The 1st documented case of haemophilia
First written reference attributed to human haemophilia in Hebrew texts. A Jewish baby is exempt of being circumcised after his two elder brothers had died of bleeding after circumcision.
A hereditary disorder
Dr JC Otto (Philadelphia) describes an inheritable bleeding disorder in several families, in which only males were affected and transmission occurred via unaffected women.
Let's call it Haemophilia
Haemorraphilia, "affinity to bleed", is proposed to name the disease. However, haemophilia, proposed by HOPFF (Zurich) in 1828 will finally be retained, even if its significance "love of blood" do not correspond etymologically with the condition.
It can be treated
First successful medical treatment of haemophilia is published in The Lancet: an 11-year old boy who had bled 1845 for 6 days after surgery recovered with whole blood transfusion.
The royal disease
An American vet observes a large number of deaths through bleeding in cattle that had eaten mouldy sweet clover. The doctor Karl LINK and collaborators identify the molecule responsible in this clover: dicoumarol, the antidote for which is vitamin K.
The könig connection
König describes for the first time relationship between haemophilia and joint disease. Today 70-80% of blee- ding in haemophiliac patients occur in the joints and arthropathy is the most important long term complication.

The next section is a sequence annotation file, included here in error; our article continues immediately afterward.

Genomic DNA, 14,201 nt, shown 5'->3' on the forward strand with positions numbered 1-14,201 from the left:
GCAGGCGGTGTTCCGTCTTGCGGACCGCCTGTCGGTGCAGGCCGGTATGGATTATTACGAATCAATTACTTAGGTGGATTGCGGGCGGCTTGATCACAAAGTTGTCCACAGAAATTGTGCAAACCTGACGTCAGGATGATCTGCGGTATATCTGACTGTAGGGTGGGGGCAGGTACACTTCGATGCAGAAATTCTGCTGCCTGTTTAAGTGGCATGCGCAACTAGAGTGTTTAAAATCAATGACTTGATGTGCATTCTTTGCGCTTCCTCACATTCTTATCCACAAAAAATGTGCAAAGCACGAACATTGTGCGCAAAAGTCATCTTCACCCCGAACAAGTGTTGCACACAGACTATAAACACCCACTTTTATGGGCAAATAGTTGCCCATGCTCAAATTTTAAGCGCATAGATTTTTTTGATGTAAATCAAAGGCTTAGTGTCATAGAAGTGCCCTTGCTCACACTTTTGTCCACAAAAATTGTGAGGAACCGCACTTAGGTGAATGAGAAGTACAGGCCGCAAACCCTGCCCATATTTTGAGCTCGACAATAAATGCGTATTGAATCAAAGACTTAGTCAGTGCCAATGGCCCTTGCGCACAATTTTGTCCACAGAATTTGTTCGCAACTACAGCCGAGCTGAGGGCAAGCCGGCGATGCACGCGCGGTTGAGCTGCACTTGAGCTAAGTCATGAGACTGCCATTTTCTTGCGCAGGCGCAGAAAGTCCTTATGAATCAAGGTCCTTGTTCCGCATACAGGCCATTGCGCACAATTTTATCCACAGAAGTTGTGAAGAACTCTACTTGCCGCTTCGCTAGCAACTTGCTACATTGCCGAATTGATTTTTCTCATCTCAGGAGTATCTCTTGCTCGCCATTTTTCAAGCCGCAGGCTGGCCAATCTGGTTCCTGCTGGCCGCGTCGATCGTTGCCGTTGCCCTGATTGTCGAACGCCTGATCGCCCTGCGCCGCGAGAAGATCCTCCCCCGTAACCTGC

The anti-haemophilic globulin
Patek and Taylor (Boston) find that the coagulation defect of haemophiliac patients could be corrected by adding a substance extracted from plasma, which they call "anti-haemophilic globulin". This substance is actually known as Factor VIII.
The christmas disease
Distinction by Rosemary Biggs (Oxford) of a disease entity different from classic haemophilia, which has been called "Christmas disease", after the last name of the first child described with the condition. It is now called haemophilia B, while "classic" haemophilia is called haemophilia A.
The first factor VIII concentrate
Judith G Pool (Stanford) finds that plasma cryoprecipitate contains a large amount of factor VIII and could be used to efficiently tread haemophiliac patients. This is an enormous step forward in haemophiliac patients’ care, forsaking the use of whole blood and fresh plasma.
Haemophilia and HIV
First Haemophiliac patient with HIV infection is reported. Most of non-virus-inactivated clotting factor concentrates, made from thousands donors, were unknowingly contaminated by blood-borne viruses, HIV and hepatitis viruses. The "golden era" of haemophilia management is prematurely ended.
The plasma-derived factors
Development and implementation of safe virus inactivated plasma-derived factors. This represents a major breakthrough ending the black period of blood borne viruses contamination.
The recombinant FVIII therapy
First report of the efficiency of pathogen-free recombinant FVIII therapy in two patients with Haemophilia A. The molecule become available for haemophilia A patients in the same year.
The factor inhibitors
While treatments of haemophilia become safer, knowledge about the
development of inhibitor against factor concentrates greatly increases. Inhibitors are now the major drawback of exogenous factor replacement therapy.exploration path of hemostasis.
The prolonged half-life factors
Prolonged half-life factor concentrates are actually being implemented in clinical practice to improve patient's compliance and quality of life.